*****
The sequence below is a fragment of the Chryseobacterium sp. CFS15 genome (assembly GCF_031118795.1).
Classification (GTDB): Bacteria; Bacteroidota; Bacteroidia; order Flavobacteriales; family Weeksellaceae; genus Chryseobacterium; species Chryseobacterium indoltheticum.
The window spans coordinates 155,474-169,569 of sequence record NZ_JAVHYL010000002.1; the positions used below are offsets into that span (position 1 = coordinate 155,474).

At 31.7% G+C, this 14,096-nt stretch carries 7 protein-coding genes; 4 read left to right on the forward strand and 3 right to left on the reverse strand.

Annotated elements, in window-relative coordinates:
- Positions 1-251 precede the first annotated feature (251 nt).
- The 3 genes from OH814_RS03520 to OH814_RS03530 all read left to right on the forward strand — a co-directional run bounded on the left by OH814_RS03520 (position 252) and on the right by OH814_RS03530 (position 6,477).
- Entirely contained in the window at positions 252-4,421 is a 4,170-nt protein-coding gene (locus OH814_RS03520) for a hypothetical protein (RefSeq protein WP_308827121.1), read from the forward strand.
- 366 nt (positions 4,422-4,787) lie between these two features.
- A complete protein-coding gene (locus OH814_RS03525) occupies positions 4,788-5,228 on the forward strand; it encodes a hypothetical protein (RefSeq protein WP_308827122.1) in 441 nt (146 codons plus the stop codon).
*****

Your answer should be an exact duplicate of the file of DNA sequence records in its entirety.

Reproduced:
The sequence below is a fragment of the Chryseobacterium sp. CFS15 genome (assembly GCF_031118795.1).
Classification (GTDB): Bacteria; Bacteroidota; Bacteroidia; order Flavobacteriales; family Weeksellaceae; genus Chryseobacterium; species Chryseobacterium indoltheticum.
The window spans coordinates 155,474-169,569 of sequence record NZ_JAVHYL010000002.1; the positions used below are offsets into that span (position 1 = coordinate 155,474).

At 31.7% G+C, this 14,096-nt stretch carries 7 protein-coding genes; 4 read left to right on the forward strand and 3 right to left on the reverse strand.

Annotated elements, in window-relative coordinates:
- Positions 1-251 precede the first annotated feature (251 nt).
- The 3 genes from OH814_RS03520 to OH814_RS03530 all read left to right on the forward strand — a co-directional run bounded on the left by OH814_RS03520 (position 252) and on the right by OH814_RS03530 (position 6,477).
- Entirely contained in the window at positions 252-4,421 is a 4,170-nt protein-coding gene (locus OH814_RS03520) for a hypothetical protein (RefSeq protein WP_308827121.1), read from the forward strand.
- 366 nt (positions 4,422-4,787) lie between these two features.
- A complete protein-coding gene (locus OH814_RS03525) occupies positions 4,788-5,228 on the forward strand; it encodes a hypothetical protein (RefSeq protein WP_308827122.1) in 441 nt (146 codons plus the stop codon).